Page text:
Tell me about the Computational Social Science program. 

Our two-year MA program draws on some of the latest innovations in machine learning, statistical inference, and large data analysis to engage big questions about our social world. We have a structured curriculum that is demanding but accessible for anyone with late-blooming interests in quantitative or social scientific research. We also have substantial merit aid that we can offer.

The best short description of our program is available here.

Is there STEM authorization for international students?

For international students, Computational Social Science is an approved STEM program for your work authorization in the US. That means you will receive three years of work permission, following your graduation from our two-year program.

The optional paid internship between your first and second year, meanwhile, can be held under your regular student visa, because of the “collaborative” status our program has negotiated with those employers.

What are your student placement outcomes?

We expect most of our Computation students to go on for PhD study in their chosen social science discipline. You can see our most recent PhD outcomes by visiting this link.

Students who decide not to pursue the PhD will find weekly support with a structured curriculum of professional development workshops. We have an in-house Director of Career Services who will facilitate internships between the first and second year, and work with students on an individual basis as they seek employment afterward.

What are the math requirements for this program?

The mathematical components of the degree can be formidable, but are designed to ramp up in a way that is accessible for all students. You’ll find a good description of the curriculum on the program’s webpage, under MA Program Requirements.

As a rule of thumb, we expect all admitted students to have a quantitative GRE score of 158 or better, placing them in the top 30% of all test takers.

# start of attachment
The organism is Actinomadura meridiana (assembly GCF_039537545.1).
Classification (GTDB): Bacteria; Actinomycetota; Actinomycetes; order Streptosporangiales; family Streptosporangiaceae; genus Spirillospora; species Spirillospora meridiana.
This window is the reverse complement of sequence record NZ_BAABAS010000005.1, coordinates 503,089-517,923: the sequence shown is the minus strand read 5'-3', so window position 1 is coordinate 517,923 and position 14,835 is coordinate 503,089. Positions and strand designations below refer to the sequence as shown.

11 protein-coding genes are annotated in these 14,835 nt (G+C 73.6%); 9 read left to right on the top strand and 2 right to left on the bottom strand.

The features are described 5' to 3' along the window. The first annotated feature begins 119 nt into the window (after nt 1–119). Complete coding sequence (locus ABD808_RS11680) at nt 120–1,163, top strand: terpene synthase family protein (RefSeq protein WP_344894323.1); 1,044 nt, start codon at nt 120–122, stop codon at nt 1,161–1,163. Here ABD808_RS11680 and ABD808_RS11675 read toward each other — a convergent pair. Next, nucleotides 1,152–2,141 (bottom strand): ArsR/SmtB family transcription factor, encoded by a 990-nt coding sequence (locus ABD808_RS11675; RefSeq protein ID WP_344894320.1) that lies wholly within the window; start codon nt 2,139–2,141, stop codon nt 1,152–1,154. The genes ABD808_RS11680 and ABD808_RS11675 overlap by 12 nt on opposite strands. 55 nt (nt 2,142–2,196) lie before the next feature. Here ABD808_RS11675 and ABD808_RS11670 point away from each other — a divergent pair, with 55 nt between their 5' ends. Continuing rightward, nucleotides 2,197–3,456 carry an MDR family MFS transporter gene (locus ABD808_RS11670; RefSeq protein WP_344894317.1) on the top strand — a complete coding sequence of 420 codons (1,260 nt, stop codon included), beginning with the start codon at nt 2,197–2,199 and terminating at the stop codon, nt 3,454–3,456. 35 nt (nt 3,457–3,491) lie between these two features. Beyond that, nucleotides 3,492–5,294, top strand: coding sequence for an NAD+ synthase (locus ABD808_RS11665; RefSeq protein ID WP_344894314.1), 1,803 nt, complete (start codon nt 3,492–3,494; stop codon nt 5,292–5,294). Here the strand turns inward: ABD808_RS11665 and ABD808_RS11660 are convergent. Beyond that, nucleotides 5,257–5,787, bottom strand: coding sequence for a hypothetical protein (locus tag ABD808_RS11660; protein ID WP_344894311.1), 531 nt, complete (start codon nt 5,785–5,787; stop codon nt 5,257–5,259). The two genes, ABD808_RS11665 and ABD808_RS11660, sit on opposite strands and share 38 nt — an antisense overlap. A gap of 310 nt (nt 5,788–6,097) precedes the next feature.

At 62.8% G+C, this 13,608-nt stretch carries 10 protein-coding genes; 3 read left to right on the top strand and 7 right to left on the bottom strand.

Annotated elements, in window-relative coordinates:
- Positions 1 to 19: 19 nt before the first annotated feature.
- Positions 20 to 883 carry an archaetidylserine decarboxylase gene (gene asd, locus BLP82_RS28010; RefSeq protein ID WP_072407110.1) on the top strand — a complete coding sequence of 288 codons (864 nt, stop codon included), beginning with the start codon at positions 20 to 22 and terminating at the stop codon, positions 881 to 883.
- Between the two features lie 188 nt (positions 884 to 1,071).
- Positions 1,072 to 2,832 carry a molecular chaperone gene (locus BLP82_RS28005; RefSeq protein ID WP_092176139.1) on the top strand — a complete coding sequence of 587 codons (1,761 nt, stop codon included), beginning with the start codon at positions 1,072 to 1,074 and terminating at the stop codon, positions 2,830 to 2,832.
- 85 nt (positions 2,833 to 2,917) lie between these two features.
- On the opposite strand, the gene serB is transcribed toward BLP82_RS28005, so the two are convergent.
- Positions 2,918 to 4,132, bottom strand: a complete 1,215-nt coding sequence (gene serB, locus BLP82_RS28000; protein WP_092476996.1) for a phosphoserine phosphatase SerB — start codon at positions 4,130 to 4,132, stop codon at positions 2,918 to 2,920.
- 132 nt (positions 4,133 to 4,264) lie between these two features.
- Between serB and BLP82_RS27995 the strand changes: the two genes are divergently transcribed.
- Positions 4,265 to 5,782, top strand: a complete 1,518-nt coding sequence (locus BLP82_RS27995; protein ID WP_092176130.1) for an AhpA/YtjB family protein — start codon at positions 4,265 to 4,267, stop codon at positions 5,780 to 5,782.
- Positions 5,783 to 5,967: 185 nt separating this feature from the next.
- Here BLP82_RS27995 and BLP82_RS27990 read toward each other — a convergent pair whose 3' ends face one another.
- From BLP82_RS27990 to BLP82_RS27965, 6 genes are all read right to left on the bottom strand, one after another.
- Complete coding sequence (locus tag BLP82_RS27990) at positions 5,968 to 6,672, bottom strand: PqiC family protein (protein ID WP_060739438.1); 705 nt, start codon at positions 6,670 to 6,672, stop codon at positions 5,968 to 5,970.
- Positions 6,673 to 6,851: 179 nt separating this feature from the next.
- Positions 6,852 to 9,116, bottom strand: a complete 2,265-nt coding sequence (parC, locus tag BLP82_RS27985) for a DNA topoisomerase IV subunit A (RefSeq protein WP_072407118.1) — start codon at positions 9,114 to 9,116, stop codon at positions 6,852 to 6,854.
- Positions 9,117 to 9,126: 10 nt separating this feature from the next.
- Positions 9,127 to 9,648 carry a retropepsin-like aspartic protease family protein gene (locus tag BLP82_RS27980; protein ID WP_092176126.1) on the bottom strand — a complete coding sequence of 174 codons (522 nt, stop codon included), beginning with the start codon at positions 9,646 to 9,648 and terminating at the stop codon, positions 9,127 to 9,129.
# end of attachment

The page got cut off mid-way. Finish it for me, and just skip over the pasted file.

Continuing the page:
There are no formal math or computer science prerequisites for the program. There will be an intensive summer math camp to assist students who may have had less exposure to linear algebra, differential/integral calculus, and statistics.

That summer math camp will also be a useful refresher for anyone who has not done that kind of work recently.

Is there an MA Thesis?

Yes. The MA thesis will be written under the direct supervision of a Computation faculty member, as a part of a 3-course “research commitment” in the second year of study. 

What is the class size?

We have 30 students in our 2018 cohort. 91% are international. 57% are female. Those students are coming from 28 different undergraduate or graduate institutions. 100% received significant financial aid from the University. The average age is 23.2. The average quantitative GRE was 91%.

We also have 33 second-year students in the program. 85% are international. 47% are female. They came from 31 different undergraduate or graduate institutions. 100% received significant financial aid from the University. Their average quantitative GRE was 90%.

Is there any merit aid available?

The program offers merit-based tuition scholarships on a highly competitive basis at the time of admission. 

What types of courses may I choose? 

Courses are selected from the regular graduate offerings at the University. You can get a good sense of the available options by going to this link.

Are there any RA/TA opportunities?